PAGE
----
By coincidence today's Gospel (Jesus' inaugural address) falls on the same weekend as the U.S. presidential inauguration. Comparisons are almost irresistible. Both have a certain solemnity as they lay out a program for coming years. And people react, even take sides. Still, in spite of similarities there are huge differences. The consequences of one are so incalculably greater than the other.
In a single homily I cannot present Jesus' entire "program." We do, however, see a clear emphasis. When he unrolled the Isaiah scroll, he found the passage of God aligning with the most humble: the physically defective, the jailed, the losers. And Jesus did not simply make a bunch of promises. He carried through. That will become evident, especially this year, as we embark on a continuous reading from St. Luke's Gospel.
What does this emphasis on the outcast mean for you and me? Let's begin with the most obvious. If Jesus sided with the weak, the defenseless, so must we. While specific persons will be different for each of us, there are three categories no one can ignore today: the terminally ill, the undocumented immigrant and the unborn. These three are the most vulnerable members of our present society.
The controversy around Linda Chavez showed the vulnerability of undocumented immigrants. They have come here, not for a vacation, but because they have no decent prospects in their own countries. And they come because we need them in our economy.*
In spite of their contribution they live with insecurity, even fear. They know at any moment their husband could be picked up by the INS (Immigration and Naturalization Service). Or that she and her children could be arrested while walking in a park. As pastor of a parish with many immigrants, I see that anxiety ever day.
Another group is even more vulnerable because they literally have no voice. This week I watched a bit of the Ashcroft hearings. People like Senator Kennedy, who present themselves as passionate defenders of the vulnerable, kept referring to a woman's right to choose. Being a simple man I could not help asking myself, Choose what?
I would rather defend any of those choices than killing an unborn child.** And I wondered how people could have strayed so far from their liberal roots they now refer to that choice as "reproductive freedom." I do think I know how it happened, at least in broad outline. And I tremble to realize how easy any of us can get on a path which leads to embracing such contradictions. It is what C.S. Lewis referred to as the abolition of man himself.
To get back on the right course we must return to our roots, that is, to Jesus and the vision he outlines today:
*As economist John Hancock put it,
"Immigration is under fire. Immigrants are being blamed for exploding state costs, falling unskilled wages, and a domestic resident outpouring from the U.S.'s big cities . Recent California and federal laws that limit the available public aid to immigrants only highlight this growing rancor. Do immigrants deserve this bad press? In short, no.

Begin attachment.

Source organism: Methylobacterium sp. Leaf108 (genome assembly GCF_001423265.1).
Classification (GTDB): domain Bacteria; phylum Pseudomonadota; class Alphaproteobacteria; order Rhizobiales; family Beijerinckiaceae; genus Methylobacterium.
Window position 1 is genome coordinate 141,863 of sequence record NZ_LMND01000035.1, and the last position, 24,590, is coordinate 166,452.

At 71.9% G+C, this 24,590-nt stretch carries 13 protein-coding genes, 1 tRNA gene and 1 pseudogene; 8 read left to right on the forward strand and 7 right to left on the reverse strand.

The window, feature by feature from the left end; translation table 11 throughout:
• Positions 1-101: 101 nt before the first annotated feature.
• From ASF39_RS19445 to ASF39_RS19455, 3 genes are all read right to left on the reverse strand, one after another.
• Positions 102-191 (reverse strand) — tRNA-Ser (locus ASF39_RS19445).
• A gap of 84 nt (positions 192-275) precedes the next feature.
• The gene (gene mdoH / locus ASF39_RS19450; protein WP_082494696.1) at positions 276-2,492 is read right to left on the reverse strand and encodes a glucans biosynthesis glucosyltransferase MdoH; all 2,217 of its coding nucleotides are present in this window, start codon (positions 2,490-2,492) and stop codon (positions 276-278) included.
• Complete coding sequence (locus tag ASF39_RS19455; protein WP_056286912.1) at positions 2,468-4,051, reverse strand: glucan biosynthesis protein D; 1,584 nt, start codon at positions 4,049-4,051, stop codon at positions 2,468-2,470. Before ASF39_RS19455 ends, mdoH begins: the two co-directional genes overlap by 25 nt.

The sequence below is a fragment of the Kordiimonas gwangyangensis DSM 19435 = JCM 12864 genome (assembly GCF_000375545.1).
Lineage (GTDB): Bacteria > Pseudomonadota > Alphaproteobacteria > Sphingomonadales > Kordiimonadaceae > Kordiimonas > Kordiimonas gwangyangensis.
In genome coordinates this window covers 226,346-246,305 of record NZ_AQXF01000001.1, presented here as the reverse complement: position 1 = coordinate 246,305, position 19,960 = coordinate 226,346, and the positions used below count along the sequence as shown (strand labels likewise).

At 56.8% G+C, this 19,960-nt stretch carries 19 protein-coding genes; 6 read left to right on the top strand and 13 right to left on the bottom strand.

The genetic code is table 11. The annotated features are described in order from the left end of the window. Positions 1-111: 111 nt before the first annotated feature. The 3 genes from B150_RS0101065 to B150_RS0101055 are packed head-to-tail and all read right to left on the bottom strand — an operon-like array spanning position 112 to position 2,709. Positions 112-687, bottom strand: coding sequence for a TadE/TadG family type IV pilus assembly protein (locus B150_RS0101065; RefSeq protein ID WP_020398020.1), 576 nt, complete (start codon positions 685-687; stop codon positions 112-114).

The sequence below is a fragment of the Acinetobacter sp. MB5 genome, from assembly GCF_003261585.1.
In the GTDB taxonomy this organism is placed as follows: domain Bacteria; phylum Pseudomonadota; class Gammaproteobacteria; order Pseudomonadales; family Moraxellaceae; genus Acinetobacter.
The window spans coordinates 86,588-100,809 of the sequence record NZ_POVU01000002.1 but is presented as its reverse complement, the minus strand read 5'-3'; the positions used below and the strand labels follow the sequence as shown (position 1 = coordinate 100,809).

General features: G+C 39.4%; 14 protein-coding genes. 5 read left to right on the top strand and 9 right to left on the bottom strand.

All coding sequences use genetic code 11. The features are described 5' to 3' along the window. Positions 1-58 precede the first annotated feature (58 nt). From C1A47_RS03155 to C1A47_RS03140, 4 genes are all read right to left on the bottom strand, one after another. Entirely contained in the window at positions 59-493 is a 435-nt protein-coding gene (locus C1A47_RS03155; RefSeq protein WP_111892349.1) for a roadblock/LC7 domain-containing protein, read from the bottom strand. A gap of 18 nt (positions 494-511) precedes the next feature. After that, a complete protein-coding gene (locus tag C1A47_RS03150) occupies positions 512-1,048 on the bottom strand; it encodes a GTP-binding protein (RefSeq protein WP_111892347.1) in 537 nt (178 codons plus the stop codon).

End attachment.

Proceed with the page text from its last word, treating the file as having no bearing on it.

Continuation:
"Granted, immigrants do depress low-skilled wages, but everyone benefits from the resulting lower prices. Younger immigrants are helping to fund baby boomer retirement, through Social Security contributions, and to sustain big city economies as native workers increasingly move out." (Immigrants: Keep or Keep Out?)
Myth: Immigrants Drain our Social Services
Fact: The Urban Institute has concluded that "immigrants actually generate significantly more in taxes paid than they cost in services." This is because undocumented workers, despite their ineligibility for most federal benefits, frequently have Social Security and income taxes withheld from their paychecks. In fact, immigrants pay substantially more in taxes every year than they receive in welfare benefits.
As a result, one commentator has pointed out, "a senior citizen on Social Security who lives in rural Kentucky is indirectly being subsidized by an immigrant who washes dishes in a chic restaurant in Santa Monica." Another commentator recently proposed that the best solution to the Social Security crisis caused by the aging of the baby boomers is to encourage immigration in order to create "instant adults" who will begin working immediately and paying into the Social Security system.
(I am not arguing we embrace the undocumented - or the unborn - for economic reasons. We have much more profound motives for doing so. At the same time we should not hesitate to point out many of the worldly arguments for rejecting them are flawed.)
**The defense would go something like this:
Of course, personally I am against poisoning husbands, but I will not impose my private religious convictions on anyone else. This is a delicate matter best left to a woman and her family doctor. By marriage she became one flesh with her husband. Therefore it is her body; it's her choice what she does with her own body. Conservatives say they want less government - then they ask the state to intrude in a private decision. The religious right argues husbands have "souls," but what scientific evidence can they give for their humanity? Have you observed them on Super Bowl Sunday? From an evolutionary perspective their behavior is the same level as lower primates. The right-wingers profess to care about husbands when they are lying on the couch - but do they help women burdened with them after the bowl games are over? Instead of always opposing a woman's right to choose, why can't religious conservatives just relax, join the American mainstream - and recognize husband poisoning as a sacred right enshrined in our constitution?
From Archives (Homilies for Third Sunday, Year C):
Cycle A, Cycle B, Cycle C
Abortion and Pro-Choice
Bulletin (Jan 21, 2001)
Bulletin (St. Mary's Parish)
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